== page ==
We will not beg for home loans – Shaningwa

by Eveline de Klerk and Edgar Brandt

We will not beg for home loans – Shaningwa

Windhoek and Walvis Bay

Minister of Urban and Rural Development Sophia Shaningwa has once again urged commercial financial institutions to come to the table to assist low- and middle-income earners by financing alternative construction methods in the country.

Shaningwa made the call in light of the fact that property prices in the country have skyrocketed since 1990 due to a sharp increase in demand.



While government has scrambled to mobilise domestic savings and affordable credit to finance housing and property developments, senior government officials have called for more public-private partnerships to support social housing using alternative building materials and techniques to provide affordable housing.

Shaningwa was speaking at the official handover of 44 erven to 22 contractors for the construction of 44 show houses at Walvis Bay on Friday.

The idea is to choose the most suitable alternative building method and the show houses will enable homeless and landless residents at the town, who are on the waiting list, to view the houses and choose what best suits their pockets.

However, shortly after urging the financial institutions to step up to the plate, Shaningwa said that she would no longer beg reluctant financial institutions to finance alternative building methods, or to give mortgages to middle- and low-income earners, as there is another option.

“When I say financial institutions I mean our banks, Standard Bank, Nedbank, First National Bank and the SME Bank, among others. If you are not prepared to assist low and middle-income earners with home loans, I will not beg you anymore.

“I was already consulted by people with capital to help finance such houses. All we need to provide is land and clients for them. We will gladly make use of them if you don’t [want to assist]. Our people need houses and with or without your assistance we will provide affordable houses,” Shaningwa charged.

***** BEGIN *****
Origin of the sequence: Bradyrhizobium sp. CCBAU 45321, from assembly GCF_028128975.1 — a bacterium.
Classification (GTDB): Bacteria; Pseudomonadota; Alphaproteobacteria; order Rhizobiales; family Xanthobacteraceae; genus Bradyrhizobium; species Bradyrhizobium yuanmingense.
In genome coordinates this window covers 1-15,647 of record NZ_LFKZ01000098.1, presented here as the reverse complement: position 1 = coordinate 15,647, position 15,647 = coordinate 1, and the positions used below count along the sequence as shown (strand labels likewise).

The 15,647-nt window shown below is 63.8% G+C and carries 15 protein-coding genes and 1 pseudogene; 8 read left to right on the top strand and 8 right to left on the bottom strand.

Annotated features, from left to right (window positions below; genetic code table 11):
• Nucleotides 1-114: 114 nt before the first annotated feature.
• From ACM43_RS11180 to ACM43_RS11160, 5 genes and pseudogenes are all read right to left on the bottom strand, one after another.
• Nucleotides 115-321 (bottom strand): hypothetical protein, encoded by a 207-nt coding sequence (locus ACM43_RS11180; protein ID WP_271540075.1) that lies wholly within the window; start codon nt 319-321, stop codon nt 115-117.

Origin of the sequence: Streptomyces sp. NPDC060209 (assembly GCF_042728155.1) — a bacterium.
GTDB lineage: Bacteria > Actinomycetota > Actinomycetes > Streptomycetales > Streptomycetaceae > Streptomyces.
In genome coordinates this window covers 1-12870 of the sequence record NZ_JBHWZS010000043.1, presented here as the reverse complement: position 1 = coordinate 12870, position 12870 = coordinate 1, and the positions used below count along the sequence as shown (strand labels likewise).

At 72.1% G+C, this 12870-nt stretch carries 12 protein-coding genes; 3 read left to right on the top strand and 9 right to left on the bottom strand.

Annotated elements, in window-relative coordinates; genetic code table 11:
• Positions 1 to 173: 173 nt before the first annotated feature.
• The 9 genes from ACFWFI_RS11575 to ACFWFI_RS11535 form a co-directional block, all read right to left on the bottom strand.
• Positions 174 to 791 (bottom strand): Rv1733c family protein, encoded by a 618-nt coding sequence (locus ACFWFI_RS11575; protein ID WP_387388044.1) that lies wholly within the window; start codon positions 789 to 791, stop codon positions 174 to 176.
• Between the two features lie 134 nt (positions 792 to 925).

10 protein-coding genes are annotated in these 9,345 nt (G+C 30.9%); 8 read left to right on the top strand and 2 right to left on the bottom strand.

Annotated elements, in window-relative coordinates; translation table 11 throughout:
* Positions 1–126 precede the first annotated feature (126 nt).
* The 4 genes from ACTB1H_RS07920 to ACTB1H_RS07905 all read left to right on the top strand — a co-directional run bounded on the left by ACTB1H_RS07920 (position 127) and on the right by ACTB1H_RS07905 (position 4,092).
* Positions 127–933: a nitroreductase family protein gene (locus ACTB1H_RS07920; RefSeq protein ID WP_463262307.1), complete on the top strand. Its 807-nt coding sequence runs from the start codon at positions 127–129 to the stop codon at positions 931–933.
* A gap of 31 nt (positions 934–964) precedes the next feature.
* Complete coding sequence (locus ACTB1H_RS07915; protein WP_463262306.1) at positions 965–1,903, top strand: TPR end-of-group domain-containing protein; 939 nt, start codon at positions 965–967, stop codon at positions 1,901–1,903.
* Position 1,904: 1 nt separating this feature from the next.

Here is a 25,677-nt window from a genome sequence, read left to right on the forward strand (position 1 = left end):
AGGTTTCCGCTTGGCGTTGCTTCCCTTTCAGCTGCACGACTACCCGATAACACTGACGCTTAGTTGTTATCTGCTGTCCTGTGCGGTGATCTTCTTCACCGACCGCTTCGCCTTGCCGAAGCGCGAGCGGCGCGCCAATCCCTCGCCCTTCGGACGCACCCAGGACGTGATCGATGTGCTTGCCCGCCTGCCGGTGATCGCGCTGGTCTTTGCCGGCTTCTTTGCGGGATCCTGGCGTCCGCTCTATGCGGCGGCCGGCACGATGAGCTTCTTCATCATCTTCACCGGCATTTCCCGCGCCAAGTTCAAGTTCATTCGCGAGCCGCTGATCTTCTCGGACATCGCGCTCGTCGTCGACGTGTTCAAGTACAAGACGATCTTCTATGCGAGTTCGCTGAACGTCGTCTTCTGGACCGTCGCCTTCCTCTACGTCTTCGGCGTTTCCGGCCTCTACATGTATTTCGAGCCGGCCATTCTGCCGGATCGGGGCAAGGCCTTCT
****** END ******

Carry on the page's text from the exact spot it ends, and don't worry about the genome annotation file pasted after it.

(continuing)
Responding to questions from New Era, three of the commercial banks in the country have confirmed that they provide financing for alternative building methods and have dispelled as a myth the claim that they only provide home loans for properties above N$250 000.

FNB Namibia said their minimum home loan is N$100 000 and confirmed that they currently finance five alternative building methods. These methods include ACS (a steel-frame concept with cladding and plastered finishing of the walls); Tutungeni Precast Concept (precast concept finished off with normal plastering); Wispeco Concept (insulated panels incorporated with steel and finished off with plastering); Kavango Block Brick (hollow block brick concept); and the Moladi Concept (lightweight plastic formwork mould filled with aerated mortar).

Bank Windhoek said it understands that housing is a critical need in the country and thus considers alternative building methods, especially where there is cost savings on construction.

“When considering alternative building methods, the bank looks at durability (how long this structure will exist for with no deviation in value), movability (the structure must be permanent with no possibility to move it to another place), cost savings on construction and where this building method were used successfully.

“The developer must provide us with accreditation certificates and the building method needs to be approved by an organisation such the South African Bureau of Standards (SABS) or the Namibia Standards Institute (NSI),” said Bank Windhoek executive marketing and corporate communications officer Jacquiline Pack.

Pack further noted that certification must be done by qualified professionals, like engineers, who will also need to certify the quality of construction after financing has been provided.

“In many cases savings are normally on the construction period, while we look at the actual costing,” Pack added.
Standard Bank Namibia’s home loans sales manager, Caroline Orange, explained that the minimum home loan the bank finances is N$150 000 for ordinary loans and N$100 000 for a scheme account, where collateral (surety) from the company is in place.

“The only alternative building method that we currently finance is the ‘lightweight steel frame’ building method. However, we are open to other alternative methods, subject to credit approval,” she said.

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